The headmaster of Westwood School says the closer tornado season gets, the more concerned people become.
Tim Luther says, "Because they've experienced at least on two different occasions tornadoes hitting here."
Because of that, Luther says preparing for severe weather has more meaning. Luther remembers the most recent tornado in 2003.
"I saw the damage and made it as quickly as I could to the school here. Our school was spared."
A tornado just three years earlier would be one of the deadliest. Eleven people were killed on February 13, 2000.
Lakisha Gardner, a Camilla resident, says, "The next day after the tornado we got up and went looking for people. People were laying all in the road, bodies were everywhere."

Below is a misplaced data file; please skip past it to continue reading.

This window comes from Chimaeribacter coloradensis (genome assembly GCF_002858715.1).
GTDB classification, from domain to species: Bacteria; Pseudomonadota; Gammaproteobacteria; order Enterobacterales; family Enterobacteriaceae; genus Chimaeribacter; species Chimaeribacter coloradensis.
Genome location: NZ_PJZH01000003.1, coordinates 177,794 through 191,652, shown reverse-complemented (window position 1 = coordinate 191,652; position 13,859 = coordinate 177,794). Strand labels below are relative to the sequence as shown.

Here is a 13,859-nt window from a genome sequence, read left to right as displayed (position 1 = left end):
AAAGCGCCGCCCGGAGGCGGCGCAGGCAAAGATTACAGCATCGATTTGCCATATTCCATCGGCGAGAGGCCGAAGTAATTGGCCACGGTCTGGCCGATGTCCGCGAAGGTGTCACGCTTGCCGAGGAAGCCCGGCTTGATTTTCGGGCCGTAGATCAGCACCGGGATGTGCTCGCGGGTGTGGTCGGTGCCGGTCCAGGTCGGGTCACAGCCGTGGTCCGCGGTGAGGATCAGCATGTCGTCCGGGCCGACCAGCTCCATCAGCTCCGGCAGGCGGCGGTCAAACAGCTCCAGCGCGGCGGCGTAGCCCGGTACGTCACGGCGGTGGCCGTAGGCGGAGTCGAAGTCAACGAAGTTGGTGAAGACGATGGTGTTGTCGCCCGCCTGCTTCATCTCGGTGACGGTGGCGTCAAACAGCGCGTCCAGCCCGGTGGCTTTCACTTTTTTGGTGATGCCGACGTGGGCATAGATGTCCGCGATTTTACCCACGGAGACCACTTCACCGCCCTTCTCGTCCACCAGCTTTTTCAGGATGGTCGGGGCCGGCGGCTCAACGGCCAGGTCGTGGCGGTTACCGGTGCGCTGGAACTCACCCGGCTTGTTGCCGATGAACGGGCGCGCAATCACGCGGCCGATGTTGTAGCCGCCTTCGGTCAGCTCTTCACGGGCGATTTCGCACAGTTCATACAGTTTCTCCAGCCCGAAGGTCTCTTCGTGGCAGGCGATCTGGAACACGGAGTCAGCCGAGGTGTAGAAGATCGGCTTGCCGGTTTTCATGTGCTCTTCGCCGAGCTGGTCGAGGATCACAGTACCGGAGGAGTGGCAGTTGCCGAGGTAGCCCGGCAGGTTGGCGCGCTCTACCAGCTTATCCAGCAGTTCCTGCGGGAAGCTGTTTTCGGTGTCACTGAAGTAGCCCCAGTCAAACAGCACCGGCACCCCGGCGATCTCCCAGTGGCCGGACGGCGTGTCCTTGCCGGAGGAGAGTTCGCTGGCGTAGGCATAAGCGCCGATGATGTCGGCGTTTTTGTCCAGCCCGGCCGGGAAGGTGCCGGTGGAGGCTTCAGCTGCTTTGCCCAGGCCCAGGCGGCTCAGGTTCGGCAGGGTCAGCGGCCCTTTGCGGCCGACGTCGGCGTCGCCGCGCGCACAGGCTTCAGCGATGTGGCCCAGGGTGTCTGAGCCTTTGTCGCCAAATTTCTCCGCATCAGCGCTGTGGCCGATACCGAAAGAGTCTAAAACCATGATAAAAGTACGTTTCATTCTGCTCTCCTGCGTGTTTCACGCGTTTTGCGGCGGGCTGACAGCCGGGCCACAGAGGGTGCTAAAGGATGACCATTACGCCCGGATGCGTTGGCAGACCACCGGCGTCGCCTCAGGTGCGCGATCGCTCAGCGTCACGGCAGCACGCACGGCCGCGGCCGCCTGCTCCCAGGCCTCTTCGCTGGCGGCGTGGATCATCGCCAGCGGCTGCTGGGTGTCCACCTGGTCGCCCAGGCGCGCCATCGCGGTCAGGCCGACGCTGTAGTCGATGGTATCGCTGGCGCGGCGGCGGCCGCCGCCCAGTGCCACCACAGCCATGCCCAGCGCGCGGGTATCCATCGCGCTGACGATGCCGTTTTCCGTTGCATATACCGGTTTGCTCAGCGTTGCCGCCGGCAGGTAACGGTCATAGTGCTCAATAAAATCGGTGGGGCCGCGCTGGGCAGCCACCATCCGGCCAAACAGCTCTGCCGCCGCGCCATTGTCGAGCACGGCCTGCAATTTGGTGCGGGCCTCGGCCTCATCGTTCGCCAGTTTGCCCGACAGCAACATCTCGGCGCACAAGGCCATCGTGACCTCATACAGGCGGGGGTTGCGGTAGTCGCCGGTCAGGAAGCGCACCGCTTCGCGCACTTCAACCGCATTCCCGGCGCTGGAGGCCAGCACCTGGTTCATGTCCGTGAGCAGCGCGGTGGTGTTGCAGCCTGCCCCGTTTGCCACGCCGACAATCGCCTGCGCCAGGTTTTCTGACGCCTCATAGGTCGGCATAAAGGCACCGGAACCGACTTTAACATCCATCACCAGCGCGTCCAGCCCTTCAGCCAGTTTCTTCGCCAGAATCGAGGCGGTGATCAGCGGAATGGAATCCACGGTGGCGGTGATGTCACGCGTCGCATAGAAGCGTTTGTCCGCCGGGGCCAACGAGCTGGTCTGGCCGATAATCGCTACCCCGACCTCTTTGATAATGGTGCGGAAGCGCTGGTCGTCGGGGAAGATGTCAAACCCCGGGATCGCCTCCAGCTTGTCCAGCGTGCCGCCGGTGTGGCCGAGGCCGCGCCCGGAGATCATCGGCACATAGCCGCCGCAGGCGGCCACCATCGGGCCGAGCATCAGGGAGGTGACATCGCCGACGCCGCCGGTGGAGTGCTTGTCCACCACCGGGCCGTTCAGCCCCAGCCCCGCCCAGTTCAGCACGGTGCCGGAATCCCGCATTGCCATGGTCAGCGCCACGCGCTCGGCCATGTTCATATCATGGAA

Gardner says though it's been five years, there are things that keep the memories fresh.
Gardner says, "The people that were here, they're not here anymore, they moved because they are afraid and no one wants to stay out here because they say it's tornado alley."
Roderick Brooke, a resident, adds, “I'm not going anywhere, I'm going to stay right here. f it's meant to happen it's going to happen."
But residents say having gone through it twice and survived has taught them to be ready.
Luther says, "We try to have one or two severe weather drills so our kids can be prepared in the event, which we hope never happens."
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